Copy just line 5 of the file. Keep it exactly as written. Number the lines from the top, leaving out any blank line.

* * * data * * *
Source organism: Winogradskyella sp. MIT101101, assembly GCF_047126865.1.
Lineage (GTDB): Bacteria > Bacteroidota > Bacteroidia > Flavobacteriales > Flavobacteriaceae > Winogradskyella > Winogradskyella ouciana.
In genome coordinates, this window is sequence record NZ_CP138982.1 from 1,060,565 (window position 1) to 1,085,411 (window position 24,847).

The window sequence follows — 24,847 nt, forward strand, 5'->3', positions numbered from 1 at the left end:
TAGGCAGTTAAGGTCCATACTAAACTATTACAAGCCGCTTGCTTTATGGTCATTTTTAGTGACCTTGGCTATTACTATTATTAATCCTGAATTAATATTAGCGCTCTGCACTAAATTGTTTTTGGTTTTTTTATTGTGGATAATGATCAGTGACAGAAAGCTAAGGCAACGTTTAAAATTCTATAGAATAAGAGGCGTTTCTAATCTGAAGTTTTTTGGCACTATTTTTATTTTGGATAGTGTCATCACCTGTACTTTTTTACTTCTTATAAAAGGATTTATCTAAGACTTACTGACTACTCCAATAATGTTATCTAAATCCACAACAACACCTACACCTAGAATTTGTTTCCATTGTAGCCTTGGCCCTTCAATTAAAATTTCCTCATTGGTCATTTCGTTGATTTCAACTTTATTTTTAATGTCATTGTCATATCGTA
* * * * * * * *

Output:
TAGGCAGTTAAGGTCCATACTAAACTATTACAAGCCGCTTGCTTTATGGTCATTTTTAGTGACCTTGGCTATTACTATTATTAATCCTGAATTAATATTAGCGCTCTGCACTAAATTGTTTTTGGTTTTTTTATTGTGGATAATGATCAGTGACAGAAAGCTAAGGCAACGTTTAAAATTCTATAGAATAAGAGGCGTTTCTAATCTGAAGTTTTTTGGCACTATTTTTATTTTGGATAGTGTCATCACCTGTACTTTTTTACTTCTTATAAAAGGATTTATCTAAGACTTACTGACTACTCCAATAATGTTATCTAAATCCACAACAACACCTACACCTAGAATTTGTTTCCATTGTAGCCTTGGCCCTTCAATTAAAATTTCCTCATTGGTCATTTCGTTGATTTCAACTTTATTTTTAATGTCATTGTCATATCGTA